The pricing of the $750 million credit card securitization from The Metris Companies last week was complicated by the "credit tiering" currently seen in the market, a trend that has been seen increasingly in securitization markets and one that is not expected to be slowing down any time soon.
"We are continuing to see credit tiering for some consumer finance companies. Investor perception is different for us (Metris) than it is for a name like Citibank," said Scott Fjellman in the securitization department for the St. Louis Park, Minn.-based credit card issuer.
This tiering has resulted in what one secondary trader dubbed a "divergence in credit" accounts for a disproportionate widening of similarly rated paper of comparable tenor. For floating-rate notes, the disparity is up to two basis points but for fixed-rate paper it is as much as a five basis point difference.
Speaking of the spread difference between Metris and an issuer such as Citibank, others noted the credit quality of the receivables in the pools. "That's subprime," one analyst said. "There's a lot of other triple-A credit card paper out there that's much higher quality (then Metris), so they're going to have to pay a pretty substantial spread premium to get it done. Otherwise, why not go with something safe? - Why bother?"
But the spread disparity seen in triple-A-rated paper is too great to ignore, with senior Metris paper trading more in line with MBNA subordinated paper than any major credit card issuer's similarly rated comparable issues. MBNA's recent pricing of $250 million of five-year A-rated class B notes priced at 37.5 basis points over one-month Libor, while the AAA-rated seniors priced at 12 over Libor.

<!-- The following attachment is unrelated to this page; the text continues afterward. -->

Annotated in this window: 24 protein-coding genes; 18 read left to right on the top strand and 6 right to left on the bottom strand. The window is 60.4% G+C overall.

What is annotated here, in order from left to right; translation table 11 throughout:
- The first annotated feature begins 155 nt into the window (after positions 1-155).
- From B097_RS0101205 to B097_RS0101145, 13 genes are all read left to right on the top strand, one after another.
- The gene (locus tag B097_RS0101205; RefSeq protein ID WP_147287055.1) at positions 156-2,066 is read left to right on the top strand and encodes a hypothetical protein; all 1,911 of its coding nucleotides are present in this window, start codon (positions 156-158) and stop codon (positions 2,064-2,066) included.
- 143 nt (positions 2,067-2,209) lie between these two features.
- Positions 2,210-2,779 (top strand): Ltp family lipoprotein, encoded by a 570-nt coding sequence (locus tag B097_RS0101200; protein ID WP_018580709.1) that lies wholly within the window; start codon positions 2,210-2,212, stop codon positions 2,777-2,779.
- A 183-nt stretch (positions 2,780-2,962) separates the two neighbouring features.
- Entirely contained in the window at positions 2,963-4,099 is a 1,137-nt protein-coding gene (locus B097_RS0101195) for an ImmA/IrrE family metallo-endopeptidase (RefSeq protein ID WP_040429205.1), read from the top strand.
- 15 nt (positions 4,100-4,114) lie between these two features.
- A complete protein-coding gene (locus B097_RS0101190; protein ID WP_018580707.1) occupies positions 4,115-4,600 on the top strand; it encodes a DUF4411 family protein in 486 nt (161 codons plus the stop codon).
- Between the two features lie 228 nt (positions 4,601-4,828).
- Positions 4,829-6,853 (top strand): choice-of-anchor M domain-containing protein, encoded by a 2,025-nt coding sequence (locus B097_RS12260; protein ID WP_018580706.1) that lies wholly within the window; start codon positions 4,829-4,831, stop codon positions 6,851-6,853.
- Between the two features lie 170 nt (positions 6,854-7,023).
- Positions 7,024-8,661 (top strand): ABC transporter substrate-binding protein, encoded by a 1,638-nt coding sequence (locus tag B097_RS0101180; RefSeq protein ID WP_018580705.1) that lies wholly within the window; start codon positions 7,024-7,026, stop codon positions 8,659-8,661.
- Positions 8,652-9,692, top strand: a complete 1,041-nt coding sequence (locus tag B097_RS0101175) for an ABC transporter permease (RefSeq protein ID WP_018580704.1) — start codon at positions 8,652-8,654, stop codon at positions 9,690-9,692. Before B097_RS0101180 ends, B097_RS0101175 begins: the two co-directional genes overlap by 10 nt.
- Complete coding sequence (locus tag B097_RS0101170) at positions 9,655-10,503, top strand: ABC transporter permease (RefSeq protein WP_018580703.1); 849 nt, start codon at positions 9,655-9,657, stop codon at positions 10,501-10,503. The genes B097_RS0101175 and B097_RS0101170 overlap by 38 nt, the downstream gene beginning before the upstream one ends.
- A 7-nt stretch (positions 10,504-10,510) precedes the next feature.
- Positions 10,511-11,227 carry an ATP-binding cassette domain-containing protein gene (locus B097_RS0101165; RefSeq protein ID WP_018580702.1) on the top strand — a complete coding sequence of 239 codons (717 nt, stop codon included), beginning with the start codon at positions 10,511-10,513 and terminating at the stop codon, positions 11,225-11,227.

Five-year issues this year from American Express, Citibank, Discover Card, First USA and National City Bank all priced within 12 to 16 basis points over one-month Libor. The sector's top name, Citibank, priced with a coupon of 14 basis points over three-month Libor, a slightly different index that can account for a disparity of up to two basis points, analysts said.
By contrast, the private-label securitization from headline-risk plagued consumer finance concern Conseco Inc., backed by a pool consisting largely of home improvement store-originated receivables and small recreational vehicle loans, priced with a coupon of 28 basis points over one-month Libor.